The United Way of Treasure Valley’s just-released 2017 Community Assessment looks at the lives of Idahoans on three fronts: financial stability, health and education.
The assessment, taken every three years, guides the organization’s fundraising, volunteer and advocacy efforts by focusing the areas of greatest need. Among the greatest current challenges: a lack of affordable housing, liveable wages, school readiness and public transportation.
While some fixes, like increasing affordable housing, will take time, others are what Nora Carpenter, executive director of the United Way of Treasure Valley, called “low-hanging fruit.”
One example is the Earned Income Tax Credit geared toward middle- and low-income working people. About 40 percent of Idahoans are eligible to claim the credit, which could return as much as $2,500 to their households. But only one in five eligible Idahoans claims the credit, Carpenter said at a United Way presentation Tuesday.
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“We’re leaving millions on the table,” she said. And this is at a time when, according to the United Way’s related ALICE (or “Asset Limited, Income Constrained, Employed”) report on the lives of the working poor, about a third of Idahoans struggle to pay basic bills.
Carpenter is calling for community groups to work together to get the word out about this lost opportunity.
Another problem, said Carpenter, is that many of our public policies date to the 20th century and are now out-of-date. One example: the creation of a half-day, rather than full-day kindergarten program. A half-day program might have worked in an earlier generation when it was more common for only one parent to work outside the home. Now, with two working adults in most families, a half-day kindergarten poses challenges for transportation and child care.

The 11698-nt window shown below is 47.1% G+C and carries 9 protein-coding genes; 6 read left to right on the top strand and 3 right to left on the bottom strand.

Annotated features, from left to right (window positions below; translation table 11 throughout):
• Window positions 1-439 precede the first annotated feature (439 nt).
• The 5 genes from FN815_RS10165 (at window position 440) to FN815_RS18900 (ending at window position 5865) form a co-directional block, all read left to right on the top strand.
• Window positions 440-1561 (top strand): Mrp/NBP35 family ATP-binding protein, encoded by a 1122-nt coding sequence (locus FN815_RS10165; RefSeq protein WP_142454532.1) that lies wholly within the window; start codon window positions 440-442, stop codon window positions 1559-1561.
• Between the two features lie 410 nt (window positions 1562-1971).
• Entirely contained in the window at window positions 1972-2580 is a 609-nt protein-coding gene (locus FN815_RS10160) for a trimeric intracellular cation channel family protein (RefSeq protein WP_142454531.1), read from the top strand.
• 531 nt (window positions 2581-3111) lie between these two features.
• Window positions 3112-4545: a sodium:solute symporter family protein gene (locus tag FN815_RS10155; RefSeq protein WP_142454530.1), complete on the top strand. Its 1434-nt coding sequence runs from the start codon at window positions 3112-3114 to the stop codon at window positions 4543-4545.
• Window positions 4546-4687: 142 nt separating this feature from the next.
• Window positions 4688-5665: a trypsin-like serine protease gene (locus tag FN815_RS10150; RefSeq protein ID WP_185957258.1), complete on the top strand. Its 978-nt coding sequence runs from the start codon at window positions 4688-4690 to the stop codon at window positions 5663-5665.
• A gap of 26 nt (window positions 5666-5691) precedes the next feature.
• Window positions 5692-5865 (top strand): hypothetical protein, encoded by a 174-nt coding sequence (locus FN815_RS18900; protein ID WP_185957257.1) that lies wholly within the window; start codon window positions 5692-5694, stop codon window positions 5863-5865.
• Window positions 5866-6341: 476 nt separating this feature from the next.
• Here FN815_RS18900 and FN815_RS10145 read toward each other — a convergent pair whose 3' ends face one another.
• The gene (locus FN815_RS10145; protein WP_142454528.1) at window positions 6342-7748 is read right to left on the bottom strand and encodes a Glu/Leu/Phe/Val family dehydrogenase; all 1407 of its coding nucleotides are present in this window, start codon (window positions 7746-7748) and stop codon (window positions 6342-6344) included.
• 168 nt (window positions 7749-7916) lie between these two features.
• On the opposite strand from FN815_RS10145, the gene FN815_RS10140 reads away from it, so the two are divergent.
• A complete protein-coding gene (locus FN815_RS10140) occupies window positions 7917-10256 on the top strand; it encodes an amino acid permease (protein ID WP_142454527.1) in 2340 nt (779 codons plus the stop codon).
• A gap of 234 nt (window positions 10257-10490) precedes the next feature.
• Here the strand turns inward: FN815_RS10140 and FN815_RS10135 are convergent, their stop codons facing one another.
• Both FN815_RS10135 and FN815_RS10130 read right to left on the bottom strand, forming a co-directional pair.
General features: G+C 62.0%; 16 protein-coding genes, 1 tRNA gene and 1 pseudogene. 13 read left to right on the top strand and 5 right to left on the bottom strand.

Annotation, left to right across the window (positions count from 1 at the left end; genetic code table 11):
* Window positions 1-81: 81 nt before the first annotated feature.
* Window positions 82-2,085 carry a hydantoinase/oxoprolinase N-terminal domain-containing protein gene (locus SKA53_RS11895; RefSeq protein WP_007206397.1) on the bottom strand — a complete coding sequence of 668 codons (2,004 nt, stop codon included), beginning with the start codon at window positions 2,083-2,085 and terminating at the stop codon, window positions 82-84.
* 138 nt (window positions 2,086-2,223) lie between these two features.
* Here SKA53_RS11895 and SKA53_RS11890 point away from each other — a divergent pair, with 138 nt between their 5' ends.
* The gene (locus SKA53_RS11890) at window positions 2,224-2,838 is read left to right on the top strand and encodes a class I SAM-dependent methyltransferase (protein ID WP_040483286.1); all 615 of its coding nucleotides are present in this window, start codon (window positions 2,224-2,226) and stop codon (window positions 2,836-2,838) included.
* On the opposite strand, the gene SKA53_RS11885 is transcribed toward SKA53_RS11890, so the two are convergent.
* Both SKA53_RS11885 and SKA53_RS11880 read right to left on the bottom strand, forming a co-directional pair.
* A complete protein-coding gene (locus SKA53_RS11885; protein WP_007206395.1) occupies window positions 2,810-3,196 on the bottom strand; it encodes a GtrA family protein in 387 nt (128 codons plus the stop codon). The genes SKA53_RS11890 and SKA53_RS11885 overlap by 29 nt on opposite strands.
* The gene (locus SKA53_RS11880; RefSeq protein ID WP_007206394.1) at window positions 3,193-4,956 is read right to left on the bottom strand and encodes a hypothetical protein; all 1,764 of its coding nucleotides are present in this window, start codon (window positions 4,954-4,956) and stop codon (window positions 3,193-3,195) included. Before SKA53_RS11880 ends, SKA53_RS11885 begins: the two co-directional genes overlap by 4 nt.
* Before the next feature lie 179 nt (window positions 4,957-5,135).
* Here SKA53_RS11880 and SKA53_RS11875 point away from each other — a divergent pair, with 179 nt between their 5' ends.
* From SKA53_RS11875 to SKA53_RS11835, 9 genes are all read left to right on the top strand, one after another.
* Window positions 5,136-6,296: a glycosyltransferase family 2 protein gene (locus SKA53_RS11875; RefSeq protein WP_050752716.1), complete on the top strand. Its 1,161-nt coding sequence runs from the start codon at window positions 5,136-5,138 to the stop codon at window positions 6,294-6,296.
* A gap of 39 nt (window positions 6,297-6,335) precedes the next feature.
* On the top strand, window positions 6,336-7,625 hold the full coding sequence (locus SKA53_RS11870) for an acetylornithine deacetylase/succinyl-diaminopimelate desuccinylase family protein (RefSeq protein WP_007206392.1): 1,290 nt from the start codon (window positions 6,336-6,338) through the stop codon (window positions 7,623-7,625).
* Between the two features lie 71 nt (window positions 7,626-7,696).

The new Community Assessment report found that nearly half of Treasure Valley children entering kindergarten are not prepared to learn to read. The United Way is advocating for more funding for pre-K programs.
The assessment also looked at mental health and found that 20 percent of the students in the Treasure Valley have considered suicide. The United Way was among the partners that helped found the Idaho Suicide Prevention Hotline. The hotline has also received support from local hospitals and the Idaho Legislature. Suicide remains the second leading cause of death for Idaho teens (after accidents).
The assessment also noted that transportation is a challenge for families who must be able to afford a car, as well as gas, to get themselves to work and their children to school and to daycare — if they’re able to afford it.
Carpenter called for a better integration between community members in need and available community resources.
She noted several bright spots, including Southwest District Health’s partnership with school districts to create a mobile program in Canyon County to bring dental check-ups, immunizations and other services to families at local schools.
More facts about the lives of Idahoans from the 2017 assessment:
▪ Across the Treasure Valley, housing and transportation costs often add up to more than 50 percent of household income for a typical household. In households with an income closer to the regional median, that number rises to around 65 percent or higher in Ada, Canyon and Gem Counties.
▪ 26 percent of Idaho high school students in 2015 were overweight or obese.
▪ Over time, the percentages of Treasure Valley third graders reading at grade level have not improved a lot.